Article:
Remember the Olney Theatre? That sleepy little summer stock troupe in the woodsy outer reaches of Montgomery County, where actors performed in a quaint but impractical barnlike space with peach baskets over the lights?

It's grown up now. In fact, the 67-year-old company reached the end of a roughly 15-year adolescence Friday night as Gov. Robert L. Ehrlich helped cut the ribbon on a sparkling 429-seat theater where the equipment is new, the stage is bigger and the audience is closer. This is the end point -- or very near it (there is a parking lot yet to come, and perhaps even a restaurant on the substantial rural acreage that remains) -- of a long, steady period of growth. The original building has been patched up, a modest black box theater has become an integral part of the campus, and now the Olney Theatre Center has its own comfortable, fully modern, mid-size performance space.

Architecturally, the new building doesn't hold the aesthetic allure of some of the other recently opened theaters in the Washington area. The white structure is as simple and strictly functional as the Olney's quaint old barn, now known as the "historic mainstage." Inside, the high-ceilinged lobby that connects the old and new theaters handles the crowd adequately and lets in plenty of natural light, but in decorative terms it's surprisingly bland.

The performance space, though, is quite promising. It's a rectangle, like the historic mainstage, with a critical difference: Instead of placing the stage at one narrow end of the room with the seats receding as if down a slender runway, the stage occupies a broad side of the rectangle. This creates a wider and more flexible stage while keeping the audience at close range; seating is stadium style on two cozy levels.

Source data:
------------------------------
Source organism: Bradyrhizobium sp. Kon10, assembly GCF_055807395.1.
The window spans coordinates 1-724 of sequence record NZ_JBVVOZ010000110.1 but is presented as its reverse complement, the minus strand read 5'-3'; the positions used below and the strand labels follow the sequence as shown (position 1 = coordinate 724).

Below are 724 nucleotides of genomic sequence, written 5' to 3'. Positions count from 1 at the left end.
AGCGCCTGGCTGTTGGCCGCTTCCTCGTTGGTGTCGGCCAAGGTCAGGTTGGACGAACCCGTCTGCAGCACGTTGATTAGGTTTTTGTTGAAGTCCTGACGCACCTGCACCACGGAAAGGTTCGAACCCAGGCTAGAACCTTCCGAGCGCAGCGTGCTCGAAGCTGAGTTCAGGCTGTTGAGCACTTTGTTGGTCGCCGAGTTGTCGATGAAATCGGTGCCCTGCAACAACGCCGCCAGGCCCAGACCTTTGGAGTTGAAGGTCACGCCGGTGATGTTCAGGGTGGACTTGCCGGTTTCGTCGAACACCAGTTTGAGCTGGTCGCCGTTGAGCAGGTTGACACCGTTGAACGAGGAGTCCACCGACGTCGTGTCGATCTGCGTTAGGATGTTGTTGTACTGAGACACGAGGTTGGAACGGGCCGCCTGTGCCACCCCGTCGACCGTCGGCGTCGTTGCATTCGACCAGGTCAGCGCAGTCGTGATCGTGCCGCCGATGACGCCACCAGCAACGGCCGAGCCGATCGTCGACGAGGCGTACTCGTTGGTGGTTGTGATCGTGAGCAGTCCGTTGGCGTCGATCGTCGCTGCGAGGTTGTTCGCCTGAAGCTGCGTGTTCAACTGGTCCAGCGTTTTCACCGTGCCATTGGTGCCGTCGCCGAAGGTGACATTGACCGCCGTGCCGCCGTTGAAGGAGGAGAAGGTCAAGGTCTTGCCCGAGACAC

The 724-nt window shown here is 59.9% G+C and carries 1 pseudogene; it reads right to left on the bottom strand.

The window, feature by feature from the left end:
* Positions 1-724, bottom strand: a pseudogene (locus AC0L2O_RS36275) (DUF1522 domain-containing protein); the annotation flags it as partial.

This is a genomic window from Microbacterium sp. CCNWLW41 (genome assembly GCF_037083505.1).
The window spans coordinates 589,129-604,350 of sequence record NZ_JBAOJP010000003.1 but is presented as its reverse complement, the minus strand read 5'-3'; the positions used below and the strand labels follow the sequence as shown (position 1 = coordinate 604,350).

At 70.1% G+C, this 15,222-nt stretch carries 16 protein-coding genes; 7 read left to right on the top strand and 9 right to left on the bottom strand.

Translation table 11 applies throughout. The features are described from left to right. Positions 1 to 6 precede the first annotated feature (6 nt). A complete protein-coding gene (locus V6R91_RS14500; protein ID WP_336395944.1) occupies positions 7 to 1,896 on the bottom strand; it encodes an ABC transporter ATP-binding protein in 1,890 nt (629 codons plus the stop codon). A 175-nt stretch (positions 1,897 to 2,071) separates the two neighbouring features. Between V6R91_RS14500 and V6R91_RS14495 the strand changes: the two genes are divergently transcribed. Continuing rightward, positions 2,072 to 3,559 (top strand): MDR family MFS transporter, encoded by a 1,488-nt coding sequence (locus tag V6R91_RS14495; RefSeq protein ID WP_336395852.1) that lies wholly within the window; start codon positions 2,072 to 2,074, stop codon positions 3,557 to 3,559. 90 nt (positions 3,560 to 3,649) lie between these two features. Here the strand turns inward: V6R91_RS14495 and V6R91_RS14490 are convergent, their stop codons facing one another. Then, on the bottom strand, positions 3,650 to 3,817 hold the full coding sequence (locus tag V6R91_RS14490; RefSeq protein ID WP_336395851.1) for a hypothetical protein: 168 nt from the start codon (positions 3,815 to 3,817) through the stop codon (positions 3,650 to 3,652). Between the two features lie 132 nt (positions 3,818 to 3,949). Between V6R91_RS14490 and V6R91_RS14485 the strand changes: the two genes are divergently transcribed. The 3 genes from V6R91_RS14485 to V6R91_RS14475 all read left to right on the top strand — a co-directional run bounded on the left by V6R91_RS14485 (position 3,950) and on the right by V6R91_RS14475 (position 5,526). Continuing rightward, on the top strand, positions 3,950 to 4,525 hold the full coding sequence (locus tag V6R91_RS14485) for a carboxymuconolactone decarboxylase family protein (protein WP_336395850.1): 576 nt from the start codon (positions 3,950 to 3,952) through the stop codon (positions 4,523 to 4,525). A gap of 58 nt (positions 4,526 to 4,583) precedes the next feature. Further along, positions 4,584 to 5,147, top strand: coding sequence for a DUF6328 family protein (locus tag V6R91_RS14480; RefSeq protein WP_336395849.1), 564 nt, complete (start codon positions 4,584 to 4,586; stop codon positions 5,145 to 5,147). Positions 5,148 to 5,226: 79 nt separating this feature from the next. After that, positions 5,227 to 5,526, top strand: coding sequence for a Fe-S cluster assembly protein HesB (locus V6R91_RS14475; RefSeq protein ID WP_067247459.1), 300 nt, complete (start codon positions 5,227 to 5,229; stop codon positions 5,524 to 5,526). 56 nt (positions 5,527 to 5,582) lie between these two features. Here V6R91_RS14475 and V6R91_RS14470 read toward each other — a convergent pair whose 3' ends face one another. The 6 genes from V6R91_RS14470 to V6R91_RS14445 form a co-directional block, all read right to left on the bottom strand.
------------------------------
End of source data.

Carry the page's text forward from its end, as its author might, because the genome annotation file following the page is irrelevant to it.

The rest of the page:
And what's opening this spanking new space? William Gibson's "The Miracle Worker" -- which should perhaps be called "the historic 'Miracle Worker,' " because Artistic Director Jim Petosa and the core members of this cast did the show in the quaint old barn 13 years ago.

They make a thoroughly professional job of it, yet it's a curious choice for any number of reasons. Yes, Gibson's drama about the deaf and blind Helen Keller and her miracle-working tutor, Annie Sullivan, is an invitation to audiences of all ages, and bringing Carolyn Pasquantonio and MaryBeth Wise back in the same roles they played in 1992 as the young Keller and the indomitable Sullivan is a sweet nod to tradition. (So is the presence of longtime Olney actor and sometime director Halo Wines as the meddling Aunt Ev.) It's also a chance for Petosa and company to explore an untested space with a text they know well.

But it hardly says, "Look what we can do now," since they did it before, even if not with the intellectualized Gothic flair they bring to it this time around. Set designer James Kronzer strips the Kellers' country spread to stylized essentials -- a few stools and tables on an incongruously glossy black floor, a long ramp leading to oversize double doors at the back of the set and, of course, that crucial water pump at the lip of the stage. Intruding on this arrangement are tall floating panels of pipe and glass: angry, abstract mosaics suggesting the sensory-blocking obstacles walling Helen from the world.